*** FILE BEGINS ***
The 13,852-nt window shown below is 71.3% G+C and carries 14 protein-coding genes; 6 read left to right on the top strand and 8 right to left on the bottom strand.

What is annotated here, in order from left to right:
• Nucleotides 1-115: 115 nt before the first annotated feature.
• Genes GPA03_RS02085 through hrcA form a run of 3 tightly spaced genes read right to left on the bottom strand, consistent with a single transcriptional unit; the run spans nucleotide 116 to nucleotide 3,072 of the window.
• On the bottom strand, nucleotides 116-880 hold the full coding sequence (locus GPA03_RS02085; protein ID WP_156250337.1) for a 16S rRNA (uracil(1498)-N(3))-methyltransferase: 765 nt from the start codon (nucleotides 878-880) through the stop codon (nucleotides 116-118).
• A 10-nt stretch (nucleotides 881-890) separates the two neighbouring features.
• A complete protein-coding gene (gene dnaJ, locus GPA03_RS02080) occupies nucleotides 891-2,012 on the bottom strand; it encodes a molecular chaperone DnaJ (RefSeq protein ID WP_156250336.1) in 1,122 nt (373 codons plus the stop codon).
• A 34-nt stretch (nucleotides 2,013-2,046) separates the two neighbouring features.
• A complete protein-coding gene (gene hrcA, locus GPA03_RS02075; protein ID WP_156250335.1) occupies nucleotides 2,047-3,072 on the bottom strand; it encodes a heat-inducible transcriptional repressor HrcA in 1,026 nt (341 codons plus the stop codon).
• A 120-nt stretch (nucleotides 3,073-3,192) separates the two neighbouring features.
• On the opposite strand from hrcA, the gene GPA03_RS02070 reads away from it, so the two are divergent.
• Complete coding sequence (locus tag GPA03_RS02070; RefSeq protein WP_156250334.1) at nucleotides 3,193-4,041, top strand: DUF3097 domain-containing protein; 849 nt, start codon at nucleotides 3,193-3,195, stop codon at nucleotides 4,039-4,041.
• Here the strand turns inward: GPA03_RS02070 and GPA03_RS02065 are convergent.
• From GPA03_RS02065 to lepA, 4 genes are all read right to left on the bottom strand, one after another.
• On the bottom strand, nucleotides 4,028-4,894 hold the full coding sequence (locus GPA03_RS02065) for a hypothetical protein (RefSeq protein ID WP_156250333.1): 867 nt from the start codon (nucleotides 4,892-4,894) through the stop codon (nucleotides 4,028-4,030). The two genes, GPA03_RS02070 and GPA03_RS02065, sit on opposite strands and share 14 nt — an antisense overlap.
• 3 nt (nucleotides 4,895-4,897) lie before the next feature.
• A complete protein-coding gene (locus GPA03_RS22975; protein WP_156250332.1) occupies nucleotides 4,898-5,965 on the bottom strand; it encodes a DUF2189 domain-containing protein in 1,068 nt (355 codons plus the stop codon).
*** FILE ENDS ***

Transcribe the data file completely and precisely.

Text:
The 13,852-nt window shown below is 71.3% G+C and carries 14 protein-coding genes; 6 read left to right on the top strand and 8 right to left on the bottom strand.

What is annotated here, in order from left to right:
• Nucleotides 1-115: 115 nt before the first annotated feature.
• Genes GPA03_RS02085 through hrcA form a run of 3 tightly spaced genes read right to left on the bottom strand, consistent with a single transcriptional unit; the run spans nucleotide 116 to nucleotide 3,072 of the window.
• On the bottom strand, nucleotides 116-880 hold the full coding sequence (locus GPA03_RS02085; protein ID WP_156250337.1) for a 16S rRNA (uracil(1498)-N(3))-methyltransferase: 765 nt from the start codon (nucleotides 878-880) through the stop codon (nucleotides 116-118).
• A 10-nt stretch (nucleotides 881-890) separates the two neighbouring features.
• A complete protein-coding gene (gene dnaJ, locus GPA03_RS02080) occupies nucleotides 891-2,012 on the bottom strand; it encodes a molecular chaperone DnaJ (RefSeq protein ID WP_156250336.1) in 1,122 nt (373 codons plus the stop codon).
• A 34-nt stretch (nucleotides 2,013-2,046) separates the two neighbouring features.
• A complete protein-coding gene (gene hrcA, locus GPA03_RS02075; protein ID WP_156250335.1) occupies nucleotides 2,047-3,072 on the bottom strand; it encodes a heat-inducible transcriptional repressor HrcA in 1,026 nt (341 codons plus the stop codon).
• A 120-nt stretch (nucleotides 3,073-3,192) separates the two neighbouring features.
• On the opposite strand from hrcA, the gene GPA03_RS02070 reads away from it, so the two are divergent.
• Complete coding sequence (locus tag GPA03_RS02070; RefSeq protein WP_156250334.1) at nucleotides 3,193-4,041, top strand: DUF3097 domain-containing protein; 849 nt, start codon at nucleotides 3,193-3,195, stop codon at nucleotides 4,039-4,041.
• Here the strand turns inward: GPA03_RS02070 and GPA03_RS02065 are convergent.
• From GPA03_RS02065 to lepA, 4 genes are all read right to left on the bottom strand, one after another.
• On the bottom strand, nucleotides 4,028-4,894 hold the full coding sequence (locus GPA03_RS02065) for a hypothetical protein (RefSeq protein ID WP_156250333.1): 867 nt from the start codon (nucleotides 4,892-4,894) through the stop codon (nucleotides 4,028-4,030). The two genes, GPA03_RS02070 and GPA03_RS02065, sit on opposite strands and share 14 nt — an antisense overlap.
• 3 nt (nucleotides 4,895-4,897) lie before the next feature.
• A complete protein-coding gene (locus GPA03_RS22975; protein WP_156250332.1) occupies nucleotides 4,898-5,965 on the bottom strand; it encodes a DUF2189 domain-containing protein in 1,068 nt (355 codons plus the stop codon).